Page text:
10: Immortal Message of Samuel Palmer Brooks

Born a preacher's son in Georgia, Samuel Palmer Brooks' family moved to Texas when he was 5 years old. Despite financial hardships, the future Baylor president's powerful intellect, love of reading and voracious desire to learn drove him to earn the money needed to enroll at Baylor, where he roomed with another future Baylor president, Pat Neff.

After earning a bachelor's degree from Baylor, Brooks was working on a master's degree at Yale when he was elected Baylor's seventh president in April 1902. He went on to serve the longest term of any Baylor president--29 years.

In 1930, Brooks was stricken with cancer at age 67. After a trip to Europe with his wife, Brooks returned to Baylor and took on an exhausting tour of the state to raise funds that erased Baylor's debt. But he spent much of his time in the hospital, and by May 1931 it was evident that the end was near.

Touched when he learned that members of the Class of 1931 hoped he could sign their diplomas, Brooks made a valiant effort to do so.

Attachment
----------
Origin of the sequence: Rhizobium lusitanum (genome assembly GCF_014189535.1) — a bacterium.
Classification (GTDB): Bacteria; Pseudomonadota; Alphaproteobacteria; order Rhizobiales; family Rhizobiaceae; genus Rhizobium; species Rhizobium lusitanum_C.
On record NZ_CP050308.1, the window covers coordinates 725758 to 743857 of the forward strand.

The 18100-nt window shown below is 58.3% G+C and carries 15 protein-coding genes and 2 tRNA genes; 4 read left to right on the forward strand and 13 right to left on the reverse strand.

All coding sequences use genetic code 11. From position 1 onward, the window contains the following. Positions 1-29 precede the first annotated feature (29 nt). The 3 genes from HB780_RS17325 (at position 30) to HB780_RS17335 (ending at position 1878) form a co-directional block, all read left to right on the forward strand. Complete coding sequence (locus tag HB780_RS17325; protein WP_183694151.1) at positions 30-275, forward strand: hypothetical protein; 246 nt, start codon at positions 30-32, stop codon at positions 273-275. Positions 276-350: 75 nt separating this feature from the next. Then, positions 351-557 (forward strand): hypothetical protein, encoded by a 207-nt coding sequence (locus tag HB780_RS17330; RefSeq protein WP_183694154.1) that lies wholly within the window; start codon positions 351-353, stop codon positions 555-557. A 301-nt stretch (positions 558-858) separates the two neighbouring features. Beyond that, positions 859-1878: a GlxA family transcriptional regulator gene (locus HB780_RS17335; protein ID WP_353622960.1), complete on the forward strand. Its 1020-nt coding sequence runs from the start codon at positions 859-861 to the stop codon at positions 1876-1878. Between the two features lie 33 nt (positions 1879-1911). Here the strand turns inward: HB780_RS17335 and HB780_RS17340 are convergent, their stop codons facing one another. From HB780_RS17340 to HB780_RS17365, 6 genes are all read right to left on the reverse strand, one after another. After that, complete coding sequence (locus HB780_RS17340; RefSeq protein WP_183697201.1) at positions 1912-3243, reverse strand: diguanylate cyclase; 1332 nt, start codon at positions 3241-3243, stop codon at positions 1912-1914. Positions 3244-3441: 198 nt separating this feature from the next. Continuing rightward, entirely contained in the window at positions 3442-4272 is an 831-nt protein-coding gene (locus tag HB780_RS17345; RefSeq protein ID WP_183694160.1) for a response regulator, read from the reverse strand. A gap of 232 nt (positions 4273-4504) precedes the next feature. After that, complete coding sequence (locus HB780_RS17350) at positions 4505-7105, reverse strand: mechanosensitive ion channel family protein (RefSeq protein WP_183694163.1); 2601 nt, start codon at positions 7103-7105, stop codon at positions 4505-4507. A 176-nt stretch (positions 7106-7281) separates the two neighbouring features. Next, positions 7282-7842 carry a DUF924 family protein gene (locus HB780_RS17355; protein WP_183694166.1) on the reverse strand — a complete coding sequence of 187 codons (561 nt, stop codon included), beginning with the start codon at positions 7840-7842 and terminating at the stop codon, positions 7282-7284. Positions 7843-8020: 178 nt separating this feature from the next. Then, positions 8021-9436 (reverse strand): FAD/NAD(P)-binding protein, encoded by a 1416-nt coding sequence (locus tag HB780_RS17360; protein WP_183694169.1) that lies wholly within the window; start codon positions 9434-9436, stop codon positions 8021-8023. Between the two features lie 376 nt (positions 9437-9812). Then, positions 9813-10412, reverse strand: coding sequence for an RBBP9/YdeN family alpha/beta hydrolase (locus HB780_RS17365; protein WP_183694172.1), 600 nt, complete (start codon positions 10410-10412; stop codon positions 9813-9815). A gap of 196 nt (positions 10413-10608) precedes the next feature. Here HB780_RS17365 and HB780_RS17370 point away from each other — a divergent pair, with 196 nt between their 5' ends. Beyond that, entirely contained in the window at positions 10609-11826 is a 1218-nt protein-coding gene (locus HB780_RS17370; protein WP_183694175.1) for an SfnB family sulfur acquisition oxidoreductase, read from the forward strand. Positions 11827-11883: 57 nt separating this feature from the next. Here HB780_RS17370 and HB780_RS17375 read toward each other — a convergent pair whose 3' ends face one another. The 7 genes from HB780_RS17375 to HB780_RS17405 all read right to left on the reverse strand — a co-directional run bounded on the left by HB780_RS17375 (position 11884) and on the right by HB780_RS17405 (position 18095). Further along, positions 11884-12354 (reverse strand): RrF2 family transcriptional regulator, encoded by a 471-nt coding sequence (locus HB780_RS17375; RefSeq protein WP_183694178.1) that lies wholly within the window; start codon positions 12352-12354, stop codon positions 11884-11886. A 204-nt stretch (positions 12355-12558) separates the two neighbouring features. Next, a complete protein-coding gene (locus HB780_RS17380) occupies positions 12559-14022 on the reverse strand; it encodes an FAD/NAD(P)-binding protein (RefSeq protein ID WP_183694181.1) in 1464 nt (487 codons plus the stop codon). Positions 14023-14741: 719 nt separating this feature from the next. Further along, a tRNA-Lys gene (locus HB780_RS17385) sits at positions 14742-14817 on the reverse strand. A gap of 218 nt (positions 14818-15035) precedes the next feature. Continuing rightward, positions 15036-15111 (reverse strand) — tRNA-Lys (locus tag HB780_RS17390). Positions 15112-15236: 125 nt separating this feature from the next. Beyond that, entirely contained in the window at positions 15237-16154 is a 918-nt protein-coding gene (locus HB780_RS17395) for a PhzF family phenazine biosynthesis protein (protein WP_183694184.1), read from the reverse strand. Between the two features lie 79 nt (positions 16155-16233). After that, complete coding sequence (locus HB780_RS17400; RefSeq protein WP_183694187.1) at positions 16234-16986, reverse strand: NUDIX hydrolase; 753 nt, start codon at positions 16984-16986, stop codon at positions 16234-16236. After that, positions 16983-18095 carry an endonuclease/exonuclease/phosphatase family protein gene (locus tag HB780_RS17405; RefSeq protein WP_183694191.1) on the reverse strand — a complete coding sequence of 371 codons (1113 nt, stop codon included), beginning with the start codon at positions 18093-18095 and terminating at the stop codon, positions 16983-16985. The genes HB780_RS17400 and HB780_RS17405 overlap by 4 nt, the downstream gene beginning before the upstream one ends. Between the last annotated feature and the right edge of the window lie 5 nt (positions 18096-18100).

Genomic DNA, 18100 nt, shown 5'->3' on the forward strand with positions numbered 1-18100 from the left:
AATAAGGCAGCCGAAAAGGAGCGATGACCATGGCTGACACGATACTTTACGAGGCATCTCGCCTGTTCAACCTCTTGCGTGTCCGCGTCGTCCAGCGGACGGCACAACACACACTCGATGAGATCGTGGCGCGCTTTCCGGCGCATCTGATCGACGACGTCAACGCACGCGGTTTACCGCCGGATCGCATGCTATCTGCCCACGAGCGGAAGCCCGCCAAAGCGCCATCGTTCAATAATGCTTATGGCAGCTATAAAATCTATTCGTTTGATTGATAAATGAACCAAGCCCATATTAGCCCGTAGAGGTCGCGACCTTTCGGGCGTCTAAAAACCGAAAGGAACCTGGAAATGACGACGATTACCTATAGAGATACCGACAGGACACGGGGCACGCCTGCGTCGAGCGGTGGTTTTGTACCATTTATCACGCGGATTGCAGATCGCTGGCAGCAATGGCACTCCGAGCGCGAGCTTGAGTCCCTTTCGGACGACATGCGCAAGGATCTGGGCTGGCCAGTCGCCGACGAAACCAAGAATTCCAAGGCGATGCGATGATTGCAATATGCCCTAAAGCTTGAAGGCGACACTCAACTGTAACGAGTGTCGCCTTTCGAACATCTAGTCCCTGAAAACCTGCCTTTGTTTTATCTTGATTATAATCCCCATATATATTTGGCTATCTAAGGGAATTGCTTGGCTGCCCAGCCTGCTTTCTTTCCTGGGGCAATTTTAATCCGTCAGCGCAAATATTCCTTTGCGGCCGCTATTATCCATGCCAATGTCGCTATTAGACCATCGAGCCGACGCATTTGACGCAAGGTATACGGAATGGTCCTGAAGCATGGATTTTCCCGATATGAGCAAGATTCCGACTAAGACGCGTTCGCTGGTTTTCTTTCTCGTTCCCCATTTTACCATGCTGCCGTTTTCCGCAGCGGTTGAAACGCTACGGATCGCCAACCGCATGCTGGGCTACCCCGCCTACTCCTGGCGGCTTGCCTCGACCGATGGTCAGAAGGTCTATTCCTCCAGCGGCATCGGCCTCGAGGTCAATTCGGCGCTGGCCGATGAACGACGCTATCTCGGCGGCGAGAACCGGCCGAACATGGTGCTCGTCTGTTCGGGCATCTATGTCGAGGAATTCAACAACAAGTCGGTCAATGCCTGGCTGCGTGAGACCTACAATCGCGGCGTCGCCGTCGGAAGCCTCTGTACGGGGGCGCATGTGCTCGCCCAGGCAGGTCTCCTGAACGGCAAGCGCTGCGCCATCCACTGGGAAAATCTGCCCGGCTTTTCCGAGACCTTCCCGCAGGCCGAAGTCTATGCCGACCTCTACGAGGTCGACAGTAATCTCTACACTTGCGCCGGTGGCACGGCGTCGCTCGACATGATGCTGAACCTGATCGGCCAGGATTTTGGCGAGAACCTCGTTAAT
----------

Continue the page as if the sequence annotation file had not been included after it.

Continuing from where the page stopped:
From his sickbed, Brooks left one more legacy to Baylor--his Immortal Message to the Class of 1931. Dictated to members of his family, the message was both a farewell and a ringing challenge to future generations.

Addressed to "seniors of all years," Brooks's message began by acknowledging that he stood on the border of mortal and eternal life. He urged students "not to regard lightly nor to ridicule the sacred things, those worthwhile things…for they alone will sustain you in the end."

Brooks challenged Baylor students to face the future not with timidity or with fear, but "boldly, courageously, joyfully." He ended with words that have been repeated many times over the decades:

"Because of what Baylor has meant to you in the past, because of what she will mean to you in the future, oh, my students, have a care for her," Brooks said. "Build upon the foundations here the great school of which I have dreamed, so that she may touch and mold the lives of future generations and help to fit them for life here and hereafter…To you seniors of the past, the present and the future I entrust the care of Baylor University. To you I hand the torch."

Brooks died May 14, 1931—30 years to the day after the death of another Baylor legend, President Rufus C. Burleson.

His Immortal Message, read to the Class of 1931 during commencement on May 27, is still read to members of the Baylor family.